Woman missed out on job because Canada Post lost mail, not once, not twice, but 3 times
Aleksandra Mielczarek, 29, needed a citizenship document to get a job with WestJet
A Toronto-area woman is still baffled at how an important government document she needed to get a job got lost in the mail twice, then was misplaced a third time.
Aleksandra Mielczarek, 29, said it appears Canada Post carriers couldn't find her home address twice during attempts to deliver the envelope. Then a third time, when the document was sent Express Post, guaranteeing arrival in two to three business days, it disappeared for almost two weeks.
"It cost me a job," Mielczarek told CBC Toronto during an interview at her Mississauga home where the mail was supposed to arrive.
The document was crucial because it was a replacement copy of her Canadian citizenship card, something she needed to obtain enhanced airport security clearance required for a job with WestJet, which was scheduled to start in December 2017.
Mielczarek's correspondence from WestJet indicates she was hired Nov. 6, 2017, and was scheduled to start work the next month, contingent on factors including Transport Canada security clearance.
But when she tried to obtain the clearance from Pearson International Airport, she learned that her passport and driver's licence weren't enough, since she wasn't born in Canada.
Mielczarek's family moved to Canada from Poland when she was three, and she eventually got a Canadian citizenship card.
The problem: she had misplaced one of the two required citizenship documents.
She said she called Citizenship and Immigration Canada, which agreed to put a rush on replacing her citizenship card.
Mail sent in December arrives in March
While the issues delayed her beyond her original planned start date, a record shows the government agency mailed the document Dec. 29, 2017.
But the envelope never arrived.
Mielczarek said a Canada Post official told her by phone that records showed a mail carrier couldn't find a unit number at the home, which doesn't have separate units. Her single-family home clearly has a house number and a mailbox outside.
For her second attempt, she got Liberal MP John Oliver's office to help her reach out to the government again.
The envelope was sent a second time. Once again, it didn't show up.
'Never had any issues in the past'
"I've never had any issues in the past receiving mail," she said. "But for some reason this is not getting there."
For her third attempt, she requested Express Post, which included tracking, a two to three day guarantee and even delivery to a nearby post office.
Her bad luck continued.
The envelope containing her citizenship card bounced around to multiple locations between Feb. 28 and March 9, 2018.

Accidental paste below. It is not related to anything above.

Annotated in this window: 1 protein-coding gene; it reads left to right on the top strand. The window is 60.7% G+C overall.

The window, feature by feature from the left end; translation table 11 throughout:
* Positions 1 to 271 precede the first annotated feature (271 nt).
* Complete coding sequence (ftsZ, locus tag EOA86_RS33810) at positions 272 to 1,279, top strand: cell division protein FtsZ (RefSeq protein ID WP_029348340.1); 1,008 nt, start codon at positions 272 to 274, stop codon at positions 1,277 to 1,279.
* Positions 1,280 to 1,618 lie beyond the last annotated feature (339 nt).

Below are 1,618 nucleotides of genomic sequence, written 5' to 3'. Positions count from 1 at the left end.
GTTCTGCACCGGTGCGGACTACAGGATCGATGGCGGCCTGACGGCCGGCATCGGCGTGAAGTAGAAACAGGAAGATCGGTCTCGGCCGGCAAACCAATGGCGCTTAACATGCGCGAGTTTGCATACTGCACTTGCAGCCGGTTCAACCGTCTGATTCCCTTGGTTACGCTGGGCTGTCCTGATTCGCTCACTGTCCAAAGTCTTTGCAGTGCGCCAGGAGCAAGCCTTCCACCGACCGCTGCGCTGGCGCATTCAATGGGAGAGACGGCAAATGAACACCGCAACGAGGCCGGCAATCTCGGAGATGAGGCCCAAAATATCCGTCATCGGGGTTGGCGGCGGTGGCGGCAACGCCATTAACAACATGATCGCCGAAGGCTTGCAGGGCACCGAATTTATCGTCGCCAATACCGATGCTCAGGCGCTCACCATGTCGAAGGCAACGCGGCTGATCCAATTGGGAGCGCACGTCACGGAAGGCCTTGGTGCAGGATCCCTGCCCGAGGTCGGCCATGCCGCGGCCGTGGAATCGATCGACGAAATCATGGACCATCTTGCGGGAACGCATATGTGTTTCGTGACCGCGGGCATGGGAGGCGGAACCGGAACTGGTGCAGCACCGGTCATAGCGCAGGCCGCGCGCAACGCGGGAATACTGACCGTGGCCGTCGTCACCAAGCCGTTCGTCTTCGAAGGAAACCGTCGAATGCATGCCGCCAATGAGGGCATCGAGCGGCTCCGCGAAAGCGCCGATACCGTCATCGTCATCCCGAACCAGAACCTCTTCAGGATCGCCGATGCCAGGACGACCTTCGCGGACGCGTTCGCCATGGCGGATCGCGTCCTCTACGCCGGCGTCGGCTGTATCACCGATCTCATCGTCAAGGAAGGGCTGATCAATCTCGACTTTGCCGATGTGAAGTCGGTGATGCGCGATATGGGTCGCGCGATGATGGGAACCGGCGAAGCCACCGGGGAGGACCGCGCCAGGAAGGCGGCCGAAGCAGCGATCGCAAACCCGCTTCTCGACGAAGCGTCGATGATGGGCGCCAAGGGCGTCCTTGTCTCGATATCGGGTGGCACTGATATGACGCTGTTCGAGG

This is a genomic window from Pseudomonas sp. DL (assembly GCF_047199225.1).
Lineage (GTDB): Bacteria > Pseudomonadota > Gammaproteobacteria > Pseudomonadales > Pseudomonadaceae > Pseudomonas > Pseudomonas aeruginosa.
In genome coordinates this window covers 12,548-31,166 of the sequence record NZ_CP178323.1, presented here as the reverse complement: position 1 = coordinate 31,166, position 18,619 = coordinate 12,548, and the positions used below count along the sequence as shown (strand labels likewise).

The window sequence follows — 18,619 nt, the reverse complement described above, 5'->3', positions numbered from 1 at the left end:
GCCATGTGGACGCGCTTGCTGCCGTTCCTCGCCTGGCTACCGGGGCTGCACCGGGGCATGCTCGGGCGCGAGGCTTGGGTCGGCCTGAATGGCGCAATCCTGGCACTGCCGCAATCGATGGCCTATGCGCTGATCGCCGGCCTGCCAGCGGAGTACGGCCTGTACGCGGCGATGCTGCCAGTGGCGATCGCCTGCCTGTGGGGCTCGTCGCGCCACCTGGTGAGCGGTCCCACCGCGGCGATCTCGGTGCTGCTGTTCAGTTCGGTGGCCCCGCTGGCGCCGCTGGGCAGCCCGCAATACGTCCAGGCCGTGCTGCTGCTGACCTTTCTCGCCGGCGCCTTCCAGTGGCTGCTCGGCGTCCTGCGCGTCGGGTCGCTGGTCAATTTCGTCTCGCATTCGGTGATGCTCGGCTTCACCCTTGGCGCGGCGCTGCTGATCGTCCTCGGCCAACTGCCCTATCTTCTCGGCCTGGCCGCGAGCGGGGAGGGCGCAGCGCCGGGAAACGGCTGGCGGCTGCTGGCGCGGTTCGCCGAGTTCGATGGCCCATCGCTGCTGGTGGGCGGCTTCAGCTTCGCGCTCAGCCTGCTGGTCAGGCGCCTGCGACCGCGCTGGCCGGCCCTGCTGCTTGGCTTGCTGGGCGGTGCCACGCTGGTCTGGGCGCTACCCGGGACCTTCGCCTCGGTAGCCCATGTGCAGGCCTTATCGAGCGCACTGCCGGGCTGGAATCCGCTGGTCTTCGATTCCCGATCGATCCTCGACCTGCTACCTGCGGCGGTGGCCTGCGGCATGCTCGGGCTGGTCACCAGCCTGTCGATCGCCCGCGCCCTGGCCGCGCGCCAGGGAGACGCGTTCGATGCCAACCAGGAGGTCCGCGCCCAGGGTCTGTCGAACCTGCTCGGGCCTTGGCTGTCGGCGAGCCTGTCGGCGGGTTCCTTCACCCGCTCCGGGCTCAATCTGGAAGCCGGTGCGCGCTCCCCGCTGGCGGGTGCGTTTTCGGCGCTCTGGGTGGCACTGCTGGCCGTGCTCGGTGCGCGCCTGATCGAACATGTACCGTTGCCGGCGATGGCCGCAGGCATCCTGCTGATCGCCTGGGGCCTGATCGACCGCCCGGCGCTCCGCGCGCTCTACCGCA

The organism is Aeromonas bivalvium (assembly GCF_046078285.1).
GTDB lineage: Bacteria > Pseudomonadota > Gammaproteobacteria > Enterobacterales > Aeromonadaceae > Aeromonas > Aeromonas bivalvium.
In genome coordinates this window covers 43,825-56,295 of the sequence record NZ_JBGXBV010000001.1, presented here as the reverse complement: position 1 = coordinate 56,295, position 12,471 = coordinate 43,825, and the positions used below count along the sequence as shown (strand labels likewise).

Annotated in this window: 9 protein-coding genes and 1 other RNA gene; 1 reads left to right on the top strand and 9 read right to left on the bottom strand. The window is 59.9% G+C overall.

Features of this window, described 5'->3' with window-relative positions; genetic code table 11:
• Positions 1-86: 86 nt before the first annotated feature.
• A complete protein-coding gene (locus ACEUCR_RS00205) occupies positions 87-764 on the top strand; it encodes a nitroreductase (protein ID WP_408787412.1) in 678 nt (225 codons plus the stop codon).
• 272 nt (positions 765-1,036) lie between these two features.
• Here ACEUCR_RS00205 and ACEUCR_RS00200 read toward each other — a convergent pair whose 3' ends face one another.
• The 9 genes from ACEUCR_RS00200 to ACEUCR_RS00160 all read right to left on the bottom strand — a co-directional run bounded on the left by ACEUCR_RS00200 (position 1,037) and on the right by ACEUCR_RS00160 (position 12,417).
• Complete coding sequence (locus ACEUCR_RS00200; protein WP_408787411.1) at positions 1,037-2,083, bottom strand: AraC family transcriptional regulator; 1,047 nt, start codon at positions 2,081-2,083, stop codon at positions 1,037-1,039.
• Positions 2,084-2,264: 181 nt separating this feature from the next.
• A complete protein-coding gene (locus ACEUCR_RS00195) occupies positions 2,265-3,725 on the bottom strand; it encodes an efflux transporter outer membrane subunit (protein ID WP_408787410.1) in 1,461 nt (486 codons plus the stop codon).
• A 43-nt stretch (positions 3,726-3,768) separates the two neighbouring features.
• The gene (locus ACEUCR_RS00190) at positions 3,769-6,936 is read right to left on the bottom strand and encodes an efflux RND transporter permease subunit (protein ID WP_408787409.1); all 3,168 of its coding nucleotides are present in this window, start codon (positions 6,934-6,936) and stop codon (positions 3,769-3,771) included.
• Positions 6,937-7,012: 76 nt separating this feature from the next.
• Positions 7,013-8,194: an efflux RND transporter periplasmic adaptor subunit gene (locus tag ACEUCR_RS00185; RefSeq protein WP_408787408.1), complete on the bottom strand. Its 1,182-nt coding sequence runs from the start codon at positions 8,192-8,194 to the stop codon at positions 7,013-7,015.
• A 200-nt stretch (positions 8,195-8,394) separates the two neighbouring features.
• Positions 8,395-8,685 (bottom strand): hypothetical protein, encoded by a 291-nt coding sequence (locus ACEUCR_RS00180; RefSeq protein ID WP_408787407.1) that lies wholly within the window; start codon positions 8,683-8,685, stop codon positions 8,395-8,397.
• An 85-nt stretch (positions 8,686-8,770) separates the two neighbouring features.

She said she even drove to two of the Canada Post sorting locations listed on the tracking information, anxious to find her mail.
She said her citizenship card finally showed up at the post office box she initially requested it be sent to on March 9.
"Unfortunately by the time I received it, because of the delay in time, I lost my job," she said. "No longer is there a vacancy for the position I was hired for."
She doesn't blame WestJet, where she had hoped to begin work as a customer service ambassador.
The airline said it keeps employees in an approved hiring pool for six months if they have delays producing documents. In Mielczarek's case, that time expired.
Canada Post's response
CBC Toronto asked Canada Post to explain why it took three attempts to deliver the envelope. In an email exchange, the corporation said it could only address the third time it was misplaced, because it was the only time the document was tracked.
"A mistake occurred that resulted in the item being delivered on March 9th instead of March 6th. We are sorry about this delay," the corporation said.
"We are also following up with the customer."
Mielczarek said Canada Post did reach out to her a day after inquiries by CBC Toronto.
"I'm not sure if the right word is negligence. Obviously something was not done right," she said.
"To be honest, I feel like Canada Post should compensate for the salary and the time lost."
Canada Post offers compensation
A Canada Post employee did offer her $100 as compensation once she finally received her mail, Mielczarek said.
"I have yet to receive that $100," she said. "Maybe they have not been able to find that address again."
The email from Canada Post said a "technical issue" is to blame.
"We are fixing the issue and the customer will receive the compensation in the next few days," the email reads.
"Canada Post apologizes for the inconvenience caused to this customer. We pride ourselves on providing a reliable service and will use this experience to make any necessary improvements."
Mielczarek said after she first got the WestJet job, she learned when they were hiring again and told a close friend.
Her friend is now working for the company.
"It's been a bittersweet experience, let's put it that way," she said.